Bohemian Absinthe is the fruity floral member of the debut collection. It is not a typical version of that style as the perfumers pair the tart juiciness of kumquat with the gentle floral quality of apple blossom. Where this begins to feel different is through the mentholated verdancy of eucalyptus adding lift to the fruit and floral. To provide contrast a base accord which grounds this comes courtesy of sandalwood, leather, and vetiver. The woodiness is bracketed with a smoky version of vetiver to give texture while leather provides a more refined effect. This is another which will be fantastic in the cooler weather

Bohemian Absinthe has 12-14 hour longevity and average sillage.

That leaves my favorite of these initial releases, Jardin de Macarons. This is the floral gourmand I mentioned earlier. What makes this style the right choice for transparent aesthetics is by keeping both the floral and the gourmand on the opaquer side it gives more room for both sides of the coin to shine. In the case of Jardin de Macarons it is the combination of rooty orris with a sugary candy floss which holds the center. Prior to that a luscious plum lead into it while an earthy patchouli and sweet woody palo santo support it. All of that is great but it is the sugared orris which takes this to a new level. It felt like I was trying a gourmet macaron of orris all the while I had this on my skin.

Jardin de Macarons has 10-12 hour longevity and average sillage.

As I said in Part 1, I am looking for those brands and creative teams who will grab this transparency aesthetic and find ways to make it their own. Mme Benaisa has done this through her first five releases. I can’t wait to see what comes next.

Disclosure: this review is based on a sample provided by Les Soeurs de Noe.

Mark Behnke

New Perfume Reviews Les Soeurs de Noe (Part 1) Mitsio Vanille and Oud Rose- The Right Opacity

We are a couple of years into this widely held belief that transparency in fragrance is the desired aesthetic. During the coalescence around this hypothesis I have found the ones which miss the mark are the ones who become so light they become an anti-perfume; afraid to have presence. There have been exceptions to this. It is why I have hope there is some greatness to be found within this trend because there are too many good people who should know how to make it relevant. I was surprised earlier this summer to find much of what I am looking for in a new brand; Les Souers de Noe.

Nadia Benaisa

Les Soeurs de Noe was founded and is creatively directed by Nadia Benaisa. Mme Banaisa spent her childhood between Belgium and Morocco. For her perfume brand she wanted to find the overlap between the Europe and Orient. To achieve her vision she worked with perfumers Jerome Epinette and Pierre Wulff on her first five releases. It has been a long while since a debut collection has captured my attention as fully as this one has. Her choice to work with M. Epinette is a great choice as he is a perfumer who excels in this space of transparent fragrance.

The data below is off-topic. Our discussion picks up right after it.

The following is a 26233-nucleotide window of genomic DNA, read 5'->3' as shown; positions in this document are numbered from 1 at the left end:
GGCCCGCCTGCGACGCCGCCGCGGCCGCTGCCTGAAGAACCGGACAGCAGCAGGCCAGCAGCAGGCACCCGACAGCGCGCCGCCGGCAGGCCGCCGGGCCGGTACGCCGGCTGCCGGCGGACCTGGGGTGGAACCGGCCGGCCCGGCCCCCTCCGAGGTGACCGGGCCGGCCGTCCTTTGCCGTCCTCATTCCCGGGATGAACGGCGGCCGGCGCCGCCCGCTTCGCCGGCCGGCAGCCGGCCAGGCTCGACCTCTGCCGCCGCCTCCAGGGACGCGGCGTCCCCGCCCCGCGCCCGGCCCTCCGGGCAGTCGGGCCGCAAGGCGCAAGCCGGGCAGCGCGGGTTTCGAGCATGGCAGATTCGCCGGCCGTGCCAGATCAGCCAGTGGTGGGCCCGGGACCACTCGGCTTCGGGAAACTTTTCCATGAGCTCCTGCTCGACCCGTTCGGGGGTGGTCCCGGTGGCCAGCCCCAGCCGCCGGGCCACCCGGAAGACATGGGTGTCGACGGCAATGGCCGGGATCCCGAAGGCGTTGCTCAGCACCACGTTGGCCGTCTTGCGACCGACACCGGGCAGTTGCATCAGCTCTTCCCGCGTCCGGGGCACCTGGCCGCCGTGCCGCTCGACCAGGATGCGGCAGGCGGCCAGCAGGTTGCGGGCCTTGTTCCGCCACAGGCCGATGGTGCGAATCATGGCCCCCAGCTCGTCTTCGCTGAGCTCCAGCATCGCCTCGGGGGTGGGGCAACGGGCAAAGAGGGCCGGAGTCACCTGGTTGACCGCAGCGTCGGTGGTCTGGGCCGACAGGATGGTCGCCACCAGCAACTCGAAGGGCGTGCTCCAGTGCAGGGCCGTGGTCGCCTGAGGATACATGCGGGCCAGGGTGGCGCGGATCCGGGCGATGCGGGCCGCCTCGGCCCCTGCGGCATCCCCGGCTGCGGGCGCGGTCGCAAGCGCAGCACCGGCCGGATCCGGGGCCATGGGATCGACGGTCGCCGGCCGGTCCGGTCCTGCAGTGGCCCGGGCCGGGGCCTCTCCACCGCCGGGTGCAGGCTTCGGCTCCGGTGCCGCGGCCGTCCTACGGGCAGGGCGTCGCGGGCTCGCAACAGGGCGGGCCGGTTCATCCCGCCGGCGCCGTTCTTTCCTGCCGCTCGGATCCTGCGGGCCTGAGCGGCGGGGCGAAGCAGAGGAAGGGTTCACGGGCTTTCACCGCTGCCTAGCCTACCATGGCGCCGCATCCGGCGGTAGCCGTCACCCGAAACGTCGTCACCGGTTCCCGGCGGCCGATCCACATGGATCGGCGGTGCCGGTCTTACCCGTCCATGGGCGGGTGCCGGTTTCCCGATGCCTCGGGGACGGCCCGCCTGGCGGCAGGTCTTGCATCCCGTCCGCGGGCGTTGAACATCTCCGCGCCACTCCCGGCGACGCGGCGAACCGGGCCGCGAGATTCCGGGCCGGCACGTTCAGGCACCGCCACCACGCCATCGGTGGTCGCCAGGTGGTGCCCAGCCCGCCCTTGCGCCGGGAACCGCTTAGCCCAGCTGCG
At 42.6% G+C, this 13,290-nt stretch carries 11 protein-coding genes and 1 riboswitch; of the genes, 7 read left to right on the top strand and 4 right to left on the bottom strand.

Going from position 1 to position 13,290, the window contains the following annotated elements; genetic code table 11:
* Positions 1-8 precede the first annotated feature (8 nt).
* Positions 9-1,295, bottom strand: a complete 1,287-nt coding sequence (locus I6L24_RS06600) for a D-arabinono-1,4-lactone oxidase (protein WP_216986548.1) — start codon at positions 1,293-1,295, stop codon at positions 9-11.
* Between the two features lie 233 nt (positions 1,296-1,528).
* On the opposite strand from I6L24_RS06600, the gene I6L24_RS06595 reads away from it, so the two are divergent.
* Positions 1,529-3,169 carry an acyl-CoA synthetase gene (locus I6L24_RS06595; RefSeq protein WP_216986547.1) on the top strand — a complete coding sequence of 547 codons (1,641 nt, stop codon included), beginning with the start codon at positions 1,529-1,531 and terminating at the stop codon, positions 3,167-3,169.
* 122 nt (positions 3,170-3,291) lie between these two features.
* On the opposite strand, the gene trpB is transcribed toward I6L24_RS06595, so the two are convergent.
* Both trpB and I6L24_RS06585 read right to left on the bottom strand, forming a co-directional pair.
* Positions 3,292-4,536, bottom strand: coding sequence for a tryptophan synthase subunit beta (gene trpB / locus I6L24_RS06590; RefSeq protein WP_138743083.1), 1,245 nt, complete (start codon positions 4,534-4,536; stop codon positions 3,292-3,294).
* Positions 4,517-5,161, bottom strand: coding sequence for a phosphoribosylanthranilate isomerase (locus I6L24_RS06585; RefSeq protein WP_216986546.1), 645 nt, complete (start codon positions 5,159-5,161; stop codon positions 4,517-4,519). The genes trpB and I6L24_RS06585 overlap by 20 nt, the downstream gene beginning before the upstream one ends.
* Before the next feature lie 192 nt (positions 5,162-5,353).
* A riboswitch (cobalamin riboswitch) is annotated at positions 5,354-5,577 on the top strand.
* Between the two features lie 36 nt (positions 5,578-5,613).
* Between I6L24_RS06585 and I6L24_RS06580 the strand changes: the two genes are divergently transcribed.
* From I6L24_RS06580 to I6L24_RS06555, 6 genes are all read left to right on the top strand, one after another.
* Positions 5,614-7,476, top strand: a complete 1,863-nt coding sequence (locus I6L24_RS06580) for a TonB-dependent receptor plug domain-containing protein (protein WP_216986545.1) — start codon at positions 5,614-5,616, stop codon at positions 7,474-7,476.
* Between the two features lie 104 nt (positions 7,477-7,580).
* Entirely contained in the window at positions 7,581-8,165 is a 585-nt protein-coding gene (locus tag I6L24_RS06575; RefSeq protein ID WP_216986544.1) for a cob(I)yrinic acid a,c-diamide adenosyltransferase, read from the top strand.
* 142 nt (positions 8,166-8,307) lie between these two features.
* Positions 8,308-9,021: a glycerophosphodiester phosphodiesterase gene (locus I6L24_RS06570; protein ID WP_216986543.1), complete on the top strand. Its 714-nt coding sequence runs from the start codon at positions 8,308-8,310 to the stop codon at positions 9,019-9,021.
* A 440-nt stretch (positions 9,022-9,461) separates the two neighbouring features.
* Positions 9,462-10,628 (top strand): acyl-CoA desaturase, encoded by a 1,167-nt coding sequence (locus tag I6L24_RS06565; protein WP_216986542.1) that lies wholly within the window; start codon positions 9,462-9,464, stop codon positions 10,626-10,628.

Pierre Wulff (l.) and Jerome Epinette

I am going to spend the next two days writing about all five of the original releases. Today I am going to start with the two which are the most typical styles in the collection; Mitsio Vanille and Oud Rose. Tomorrow I will follow up with the three gourmand inspired perfumes.

Mitsio Vanille is a vanilla-centric perfume which remembers the source of vanilla is the pod of an orchid. The perfumers spend the early moments discovering the orchid in a tropical milieu. This is a fresh green world of freesia and the botanical musk of ambrette seeds. The orchid hangs suspended with a strong floral quality provided by lilac. This vanilla orchid accord especially paired with the ambrette is gorgeously realized. The base deepens the vanilla as if we were making an extract of the pods we harvested. Along with the vanilla the muskiness also becomes a bit more pronounced retaining that duet by giving it some depth in the end.

Mitsio Vanille has 10-12 hour longevity and average sillage.

Oud Rose is the classic pairing of Europe and the Orient, Mme Benaisa had to include it. The challenge for the perfumers was to find a way to lighten it up. It is accomplished by using Rose de Mai as the rose counterpart to the oud accord. Both choices allow for a more transparent construct. Oud Rose steps through the classic paces of this kind of fragrance by opening with the golden halo of saffron floating on smoky tendrils of incense. The stars show up as the fresh Rose de Mai and the finely constructed oud accord create a modern version of this ancient pairing. It goes through a leather and patchouli base at the end.

Oud Rose has 12-14 hour longevity and average sillage.

You might not think of Vanilla and Oud as candidates for a transparent perfume, usually they are not. In the hands of this creative team they capture just the right amount of opacity to keep them from being irrelevant.

In Part 2 I will examine the remaining three releases which is where this creative team really hits their stride.

Disclosure: This review is based on a sample set provided by Les Soeurs de Noe.

Mark Behnke